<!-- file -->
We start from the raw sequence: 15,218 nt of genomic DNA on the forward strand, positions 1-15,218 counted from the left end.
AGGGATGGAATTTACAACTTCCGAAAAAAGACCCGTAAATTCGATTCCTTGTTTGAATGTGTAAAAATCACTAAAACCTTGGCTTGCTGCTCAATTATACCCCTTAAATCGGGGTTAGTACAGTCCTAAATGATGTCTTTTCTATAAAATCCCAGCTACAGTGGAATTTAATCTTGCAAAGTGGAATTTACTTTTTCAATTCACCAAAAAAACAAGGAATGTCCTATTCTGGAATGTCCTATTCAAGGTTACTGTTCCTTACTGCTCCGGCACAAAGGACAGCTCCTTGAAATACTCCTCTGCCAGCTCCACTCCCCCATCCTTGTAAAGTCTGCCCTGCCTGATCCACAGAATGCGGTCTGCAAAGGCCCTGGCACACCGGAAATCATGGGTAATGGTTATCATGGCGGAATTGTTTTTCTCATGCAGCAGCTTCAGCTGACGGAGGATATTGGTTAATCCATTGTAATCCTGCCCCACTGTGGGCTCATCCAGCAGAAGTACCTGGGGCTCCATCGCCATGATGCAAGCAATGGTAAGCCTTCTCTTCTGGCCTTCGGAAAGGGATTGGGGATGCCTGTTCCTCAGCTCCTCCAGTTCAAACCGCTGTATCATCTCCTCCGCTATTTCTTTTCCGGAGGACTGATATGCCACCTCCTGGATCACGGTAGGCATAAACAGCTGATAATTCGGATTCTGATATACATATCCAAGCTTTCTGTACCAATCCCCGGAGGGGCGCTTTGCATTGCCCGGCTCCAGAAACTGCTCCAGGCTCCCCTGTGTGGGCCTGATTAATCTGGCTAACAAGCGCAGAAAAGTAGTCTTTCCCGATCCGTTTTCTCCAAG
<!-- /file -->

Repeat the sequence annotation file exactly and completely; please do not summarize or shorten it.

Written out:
We start from the raw sequence: 15,218 nt of genomic DNA on the forward strand, positions 1-15,218 counted from the left end.
AGGGATGGAATTTACAACTTCCGAAAAAAGACCCGTAAATTCGATTCCTTGTTTGAATGTGTAAAAATCACTAAAACCTTGGCTTGCTGCTCAATTATACCCCTTAAATCGGGGTTAGTACAGTCCTAAATGATGTCTTTTCTATAAAATCCCAGCTACAGTGGAATTTAATCTTGCAAAGTGGAATTTACTTTTTCAATTCACCAAAAAAACAAGGAATGTCCTATTCTGGAATGTCCTATTCAAGGTTACTGTTCCTTACTGCTCCGGCACAAAGGACAGCTCCTTGAAATACTCCTCTGCCAGCTCCACTCCCCCATCCTTGTAAAGTCTGCCCTGCCTGATCCACAGAATGCGGTCTGCAAAGGCCCTGGCACACCGGAAATCATGGGTAATGGTTATCATGGCGGAATTGTTTTTCTCATGCAGCAGCTTCAGCTGACGGAGGATATTGGTTAATCCATTGTAATCCTGCCCCACTGTGGGCTCATCCAGCAGAAGTACCTGGGGCTCCATCGCCATGATGCAAGCAATGGTAAGCCTTCTCTTCTGGCCTTCGGAAAGGGATTGGGGATGCCTGTTCCTCAGCTCCTCCAGTTCAAACCGCTGTATCATCTCCTCCGCTATTTCTTTTCCGGAGGACTGATATGCCACCTCCTGGATCACGGTAGGCATAAACAGCTGATAATTCGGATTCTGATATACATATCCAAGCTTTCTGTACCAATCCCCGGAGGGGCGCTTTGCATTGCCCGGCTCCAGAAACTGCTCCAGGCTCCCCTGTGTGGGCCTGATTAATCTGGCTAACAAGCGCAGAAAAGTAGTCTTTCCCGATCCGTTTTCTCCAAG